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No golden tombs, no fancy ziggurats. Four thousand years ago city builders in the Indus Valley made deals, not war, and created a stable, peaceful, and prosperous culture.”
The railway linking Lahore to Multan in Pakistan is 4,600 years old. In truth, the rails were laid down in the middle of the nineteenth century, but to build the railway bed, British engineers smashed bricks from crumbling buildings and rubble heaps in a town called Harappa, halfway between the two cities. Back in 1856, Alexander Cunningham, director of the newly formed Archeological Survey of British India, thought the brick ruins were all related to nearby seventh-century Buddhist temples. Local legend told a different story: the brick mounds were the remnants of an ancient city, destroyed when its king committed incest with his niece. Neither Cunningham nor the locals were entirely correct. In small, desultory excavations a few years later, Cunningham found no temples or traces of kings, incestuous or otherwise. Instead he reported the recovery of some pottery, carved shell, and a badly damaged seal depicting a one-horned animal, bearing an inscription in an unfamiliar writing.
That seal was a mark of one of the world’s great ancient civilizations, but mid-nineteenth-century archaeologists like Cunningham knew nothing about it. The Vedas, the oldest texts of south Asia, dating from some 3,500 years ago, made no mention of it, nor did the Bible. No pyramids or burial mounds marked the area as the site of an ancient power. Yet, 4,600 years ago, at the same time as the early civilizations of Mesopotamia and Egypt, great cities arose along the flood plains of the ancient Indus and Sara Swati rivers in what is now Pakistan and northwest India. The people of the Indus Valley didn’t build towering monuments, bury their riches along with their dead, or fight legendary and bloody battles. They didn’t have a mighty army or a divine emperor. Yet they were a highly organized and stupendously successful civilization. They built some of the world’s first planned cities, created one of the world’s first written languages, and thrived in an area twice the size of Egypt and Mesopotamia for 700 years.Sp let’s see the great Alaxander foot step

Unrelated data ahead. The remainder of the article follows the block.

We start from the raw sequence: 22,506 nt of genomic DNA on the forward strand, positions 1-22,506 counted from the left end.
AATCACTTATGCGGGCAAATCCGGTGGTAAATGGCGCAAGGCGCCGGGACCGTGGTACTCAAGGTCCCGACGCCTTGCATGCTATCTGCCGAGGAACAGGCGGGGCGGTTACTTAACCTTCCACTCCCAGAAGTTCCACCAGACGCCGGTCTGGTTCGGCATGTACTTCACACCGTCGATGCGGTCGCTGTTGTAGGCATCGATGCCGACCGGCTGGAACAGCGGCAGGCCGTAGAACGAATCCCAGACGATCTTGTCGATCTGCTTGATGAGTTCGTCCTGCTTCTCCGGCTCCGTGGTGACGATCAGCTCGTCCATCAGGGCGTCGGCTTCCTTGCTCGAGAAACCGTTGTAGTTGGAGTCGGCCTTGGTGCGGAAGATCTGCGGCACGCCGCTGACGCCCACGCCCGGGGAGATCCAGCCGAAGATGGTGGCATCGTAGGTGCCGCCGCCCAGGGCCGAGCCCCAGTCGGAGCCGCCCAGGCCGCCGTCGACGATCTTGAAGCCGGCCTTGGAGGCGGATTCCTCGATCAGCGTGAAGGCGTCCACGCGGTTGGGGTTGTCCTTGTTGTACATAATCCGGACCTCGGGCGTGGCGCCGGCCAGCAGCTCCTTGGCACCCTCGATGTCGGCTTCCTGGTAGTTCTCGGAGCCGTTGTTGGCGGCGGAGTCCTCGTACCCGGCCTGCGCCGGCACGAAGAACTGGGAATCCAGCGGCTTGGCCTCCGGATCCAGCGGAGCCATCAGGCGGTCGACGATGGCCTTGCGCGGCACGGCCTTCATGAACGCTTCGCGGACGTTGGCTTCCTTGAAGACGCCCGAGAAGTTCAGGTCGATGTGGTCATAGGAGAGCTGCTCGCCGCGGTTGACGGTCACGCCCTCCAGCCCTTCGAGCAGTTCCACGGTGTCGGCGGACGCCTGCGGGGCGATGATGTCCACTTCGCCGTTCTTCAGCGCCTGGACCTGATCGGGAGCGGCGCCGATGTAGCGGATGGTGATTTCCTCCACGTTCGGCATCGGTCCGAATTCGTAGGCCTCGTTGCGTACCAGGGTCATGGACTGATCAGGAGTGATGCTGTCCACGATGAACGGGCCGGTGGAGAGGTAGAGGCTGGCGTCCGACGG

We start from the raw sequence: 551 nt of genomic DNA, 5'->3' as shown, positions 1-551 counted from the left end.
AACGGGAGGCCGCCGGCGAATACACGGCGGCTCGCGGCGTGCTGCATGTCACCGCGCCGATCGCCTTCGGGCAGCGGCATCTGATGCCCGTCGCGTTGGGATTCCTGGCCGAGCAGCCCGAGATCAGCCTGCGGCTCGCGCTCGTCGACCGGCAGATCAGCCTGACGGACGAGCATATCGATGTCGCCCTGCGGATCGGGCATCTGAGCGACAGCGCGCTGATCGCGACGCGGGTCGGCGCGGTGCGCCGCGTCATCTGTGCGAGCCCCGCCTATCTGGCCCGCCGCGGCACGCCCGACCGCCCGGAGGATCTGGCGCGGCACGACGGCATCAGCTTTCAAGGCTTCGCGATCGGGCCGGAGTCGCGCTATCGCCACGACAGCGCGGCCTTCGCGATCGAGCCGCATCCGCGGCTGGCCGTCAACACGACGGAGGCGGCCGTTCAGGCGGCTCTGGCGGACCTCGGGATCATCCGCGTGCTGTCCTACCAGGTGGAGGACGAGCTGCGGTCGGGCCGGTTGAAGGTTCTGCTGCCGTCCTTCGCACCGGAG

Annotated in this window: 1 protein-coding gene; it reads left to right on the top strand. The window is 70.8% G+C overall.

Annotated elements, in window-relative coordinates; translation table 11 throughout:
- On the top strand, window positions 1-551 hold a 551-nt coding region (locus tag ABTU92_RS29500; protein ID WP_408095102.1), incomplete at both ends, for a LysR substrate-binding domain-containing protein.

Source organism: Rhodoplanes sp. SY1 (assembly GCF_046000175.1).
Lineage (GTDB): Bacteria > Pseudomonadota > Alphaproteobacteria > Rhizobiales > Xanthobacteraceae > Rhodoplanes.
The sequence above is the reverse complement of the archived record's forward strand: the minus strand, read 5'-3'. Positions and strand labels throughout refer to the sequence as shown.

Day 1: Arrive Islamabad and transfer to the hotel for overnight.
Day 2: Flight to Chitral, after short sightseeing drive to Bamboret,
Largest among the three Kalash villages. Overnight at Hotel
Day 3: Visit villages of Kalash, the black robed people, known as
the descendants of Alexander’s legions who entered into the
Indo sub-continent through these remote valleys
Day 5: Swat Drive to Swat, through the Lowery pass and upon arrival
at Saidu Sharif, the capital of Swat Valley transfer to the hotel.
Day 6: Swat Excursion to Madyan-Bahrain. Afternoon visit remains
of But Kara and Swat museum. Overnight at hotel
Day 7: Jhelum Drive on the Grand Trunk road to Jhelum, where the battle
of Hydaspes (River Jhelum) was fought between Alexander’s army
and Raja Pours. Overnight at hotel
Day 8: Lahore Visit Rohtas Fort and drive to Lahore. Afternoon visit,
Lahore Museum, Fort and Badshahi mosque. Overnight at hotel
Day 9: Multan Drive to Multan, where one of the last battles were fought
and a poisoned arrow struck Alexander, making him sick and eventually lead to his death. Sightseeing and overnight at the hotel.
Day 10: Sukkur Continue driving along the Indus to Sukkur and overnight
Day 11: Hyderabad Drive to Mohenjo-Daro, visit site and museum. Later
continue drive on the Indus highway to Hyderabad. Overnight at hotel
Day 12: Karachi Drive to Karachi, visit the world’s largest necropolis at Makli Hills
and Shahjehan mosque at Thatta. Arrive in Karachi and overnight at the hotel
Day 13: Gawadar Excursion to Jiwani along the scenic coastal line near the
Iranian border and visit the town of Ganz
Day 14: Karachi Flight to Karachi and sightseeing including Dhobi Ghatt,
Clifton beach. Later transfer to the airport for the return flight.